It’s not what you think — ‘Losing It’ is the name of a new community page on Facebook that Cameron has started, inspired by friends who urged her to share more of, well, herself with others. Those friends look at the driver (currently running team with her husband, Brian, for RRR Transportation out of Calhoun, Ga.) as an inspiration. One year ago today, Bettina (Brian too, for that matter) began to change her life.
The before/after picture here tells that story pretty well all on its own, I’d say — Cameron has lost upward of 75 pounds since Jan. 18, 2013, all done while running team up and down the highway. On the Facebook page, she shares sundry tips and anecdotes from her own efforts, which have largely been centered around changing her regular routine, utilizing breaks for exercise (first walking, then faster, then running) and eating as healthily as she can, among other things.
“If it helps somebody” get on the road to weight loss, she says of the new page, “I’m glad.”
Her principle advice: “Do it now – today, put down the French fries,” she says. “Just don’t eat them.” And while she knows she’s got a ways to go on her ultimate goal, she adds, “When I look at the before and after photo – I’m like, wow, that person is totally different than this person. It’s the look in my eye, the expression on my face. It’s not just about being thinner, it’s about a better quality of life. I have that now.”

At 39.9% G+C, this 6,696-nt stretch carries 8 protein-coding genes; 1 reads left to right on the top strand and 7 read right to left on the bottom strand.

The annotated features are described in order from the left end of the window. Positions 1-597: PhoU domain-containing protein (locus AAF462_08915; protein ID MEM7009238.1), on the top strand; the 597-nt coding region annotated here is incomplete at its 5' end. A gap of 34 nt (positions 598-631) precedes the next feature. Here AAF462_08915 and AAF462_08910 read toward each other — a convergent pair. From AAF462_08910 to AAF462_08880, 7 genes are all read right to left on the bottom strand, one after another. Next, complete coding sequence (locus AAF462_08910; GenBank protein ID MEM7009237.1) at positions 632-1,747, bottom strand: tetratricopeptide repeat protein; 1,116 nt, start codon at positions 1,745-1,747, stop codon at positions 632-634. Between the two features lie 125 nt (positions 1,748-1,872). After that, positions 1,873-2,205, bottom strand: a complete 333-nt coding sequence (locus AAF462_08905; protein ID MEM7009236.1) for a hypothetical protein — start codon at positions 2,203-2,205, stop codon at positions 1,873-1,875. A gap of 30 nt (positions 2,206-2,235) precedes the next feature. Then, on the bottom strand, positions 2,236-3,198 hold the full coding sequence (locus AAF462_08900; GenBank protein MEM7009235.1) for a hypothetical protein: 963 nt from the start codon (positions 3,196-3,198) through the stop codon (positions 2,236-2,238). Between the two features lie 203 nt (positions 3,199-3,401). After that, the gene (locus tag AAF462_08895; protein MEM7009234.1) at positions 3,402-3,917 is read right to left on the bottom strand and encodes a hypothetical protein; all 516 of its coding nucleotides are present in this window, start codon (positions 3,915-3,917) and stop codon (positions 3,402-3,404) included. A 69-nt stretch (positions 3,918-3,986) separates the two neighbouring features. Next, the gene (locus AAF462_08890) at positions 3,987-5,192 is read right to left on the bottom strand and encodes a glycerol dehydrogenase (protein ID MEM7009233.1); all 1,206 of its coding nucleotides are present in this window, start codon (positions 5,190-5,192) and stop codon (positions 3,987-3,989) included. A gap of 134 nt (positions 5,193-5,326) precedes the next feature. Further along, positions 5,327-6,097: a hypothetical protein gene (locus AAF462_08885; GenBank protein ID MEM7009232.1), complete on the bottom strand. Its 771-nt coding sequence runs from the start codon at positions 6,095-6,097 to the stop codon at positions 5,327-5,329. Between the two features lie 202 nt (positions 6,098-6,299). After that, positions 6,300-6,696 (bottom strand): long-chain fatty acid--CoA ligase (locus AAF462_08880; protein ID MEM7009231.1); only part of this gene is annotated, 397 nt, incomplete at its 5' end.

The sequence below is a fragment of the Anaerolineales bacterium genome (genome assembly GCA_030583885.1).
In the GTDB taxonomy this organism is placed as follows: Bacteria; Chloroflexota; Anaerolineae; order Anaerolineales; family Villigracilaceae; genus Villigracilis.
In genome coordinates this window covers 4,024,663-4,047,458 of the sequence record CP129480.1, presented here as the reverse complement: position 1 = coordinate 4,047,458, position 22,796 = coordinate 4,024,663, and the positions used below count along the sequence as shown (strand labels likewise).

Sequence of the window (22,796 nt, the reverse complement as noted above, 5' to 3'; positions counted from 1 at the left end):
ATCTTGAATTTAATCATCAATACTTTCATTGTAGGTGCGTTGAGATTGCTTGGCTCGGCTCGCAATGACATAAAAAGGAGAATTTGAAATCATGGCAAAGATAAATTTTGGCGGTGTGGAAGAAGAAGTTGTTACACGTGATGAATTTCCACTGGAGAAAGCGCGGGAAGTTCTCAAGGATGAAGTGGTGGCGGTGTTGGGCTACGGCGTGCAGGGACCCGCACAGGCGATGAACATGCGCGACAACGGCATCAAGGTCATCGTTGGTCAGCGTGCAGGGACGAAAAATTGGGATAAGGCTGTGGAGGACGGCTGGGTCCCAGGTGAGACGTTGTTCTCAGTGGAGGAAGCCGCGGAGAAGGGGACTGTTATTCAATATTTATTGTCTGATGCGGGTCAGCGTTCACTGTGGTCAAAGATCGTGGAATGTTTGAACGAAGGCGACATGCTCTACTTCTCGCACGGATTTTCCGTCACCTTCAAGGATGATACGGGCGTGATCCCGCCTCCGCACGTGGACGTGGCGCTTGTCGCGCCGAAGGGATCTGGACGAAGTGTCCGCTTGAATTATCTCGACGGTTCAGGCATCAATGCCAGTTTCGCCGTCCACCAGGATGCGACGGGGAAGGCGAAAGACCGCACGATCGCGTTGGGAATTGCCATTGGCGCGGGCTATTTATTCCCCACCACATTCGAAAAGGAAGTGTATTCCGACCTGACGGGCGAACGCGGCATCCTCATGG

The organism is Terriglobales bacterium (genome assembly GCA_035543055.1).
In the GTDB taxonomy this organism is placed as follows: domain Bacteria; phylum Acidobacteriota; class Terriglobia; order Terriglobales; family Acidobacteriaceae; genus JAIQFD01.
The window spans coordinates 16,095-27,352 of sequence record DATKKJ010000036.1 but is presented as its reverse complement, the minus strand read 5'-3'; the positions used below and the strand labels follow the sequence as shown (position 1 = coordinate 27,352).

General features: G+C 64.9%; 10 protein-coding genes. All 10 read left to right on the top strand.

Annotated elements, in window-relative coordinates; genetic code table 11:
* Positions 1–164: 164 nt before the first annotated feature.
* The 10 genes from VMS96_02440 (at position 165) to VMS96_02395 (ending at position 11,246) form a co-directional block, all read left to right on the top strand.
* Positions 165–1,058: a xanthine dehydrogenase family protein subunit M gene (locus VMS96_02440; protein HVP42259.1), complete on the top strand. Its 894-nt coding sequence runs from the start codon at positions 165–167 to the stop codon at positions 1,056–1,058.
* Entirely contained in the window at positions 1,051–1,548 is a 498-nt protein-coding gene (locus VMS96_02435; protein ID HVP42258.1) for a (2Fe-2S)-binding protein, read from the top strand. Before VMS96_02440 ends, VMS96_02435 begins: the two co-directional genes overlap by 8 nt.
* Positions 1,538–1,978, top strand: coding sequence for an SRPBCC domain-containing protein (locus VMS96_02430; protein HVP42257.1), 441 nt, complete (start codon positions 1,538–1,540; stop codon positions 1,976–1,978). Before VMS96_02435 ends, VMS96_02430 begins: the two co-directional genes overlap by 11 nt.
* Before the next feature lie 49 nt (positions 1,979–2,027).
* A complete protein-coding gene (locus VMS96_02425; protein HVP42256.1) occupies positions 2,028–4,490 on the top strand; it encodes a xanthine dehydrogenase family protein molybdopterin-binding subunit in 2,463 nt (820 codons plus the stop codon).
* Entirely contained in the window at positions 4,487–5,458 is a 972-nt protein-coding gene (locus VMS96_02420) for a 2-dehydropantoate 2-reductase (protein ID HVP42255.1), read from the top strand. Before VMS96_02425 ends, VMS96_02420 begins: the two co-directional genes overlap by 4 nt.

New Entrant ‘proficiency exam’ basis
Via Overdrive‘s Facebook page, Roy C. Terwilliger Jr. wondered what exactly the MAP-21 highway bill had to say about the requirement to create a written test for all motor carrier New Entrants — folks applying for new authority. While the notion of a New Entrant exam has been on FMCSA’s mind for a while, I went back and found the reference, as such:
Not later than 18 months after the date of enactment of this Act, the Secretary shall establish through a rulemaking a written proficiency examination for applicant motor carriers pursuant to section 13902(a)(1)(D) of title 49, United States Code. The written proficiency examination shall test a person’s knowledge of applicable safety regulations, standards, and orders of the Federal government.
You’ll find that text in Section 32101 of the MAP-21 law (full text in a pdf via this link). With the first of three listening sessions now finished — the next one will take place at the Mid-America Trucking Show in March — the FMCSA got said rulemaking under way just barely within that 18-month directive.
Terwilliger noted the rule doesn’t say much about just who needs to take the test, though from what I gathered in reporting from the listening session last Monday, FMCSA is interpreting “applicant motor carriers” simply, to mean those applying for new authority. Find more reporting on the issue, if you missed it, via this dispatch from the first listening session FMCSA’s conducting at it prepares the test.
You’ll find the section of MAP-21 relative to training/testing requirements for brokers/freight forwarders in Section 32916 of the same text, for those interested. Requirements for ongoing certification/training could be greater for those entities, according to FMCSA.
South Carolina truck operator Arnold Williams has been sentenced to time ...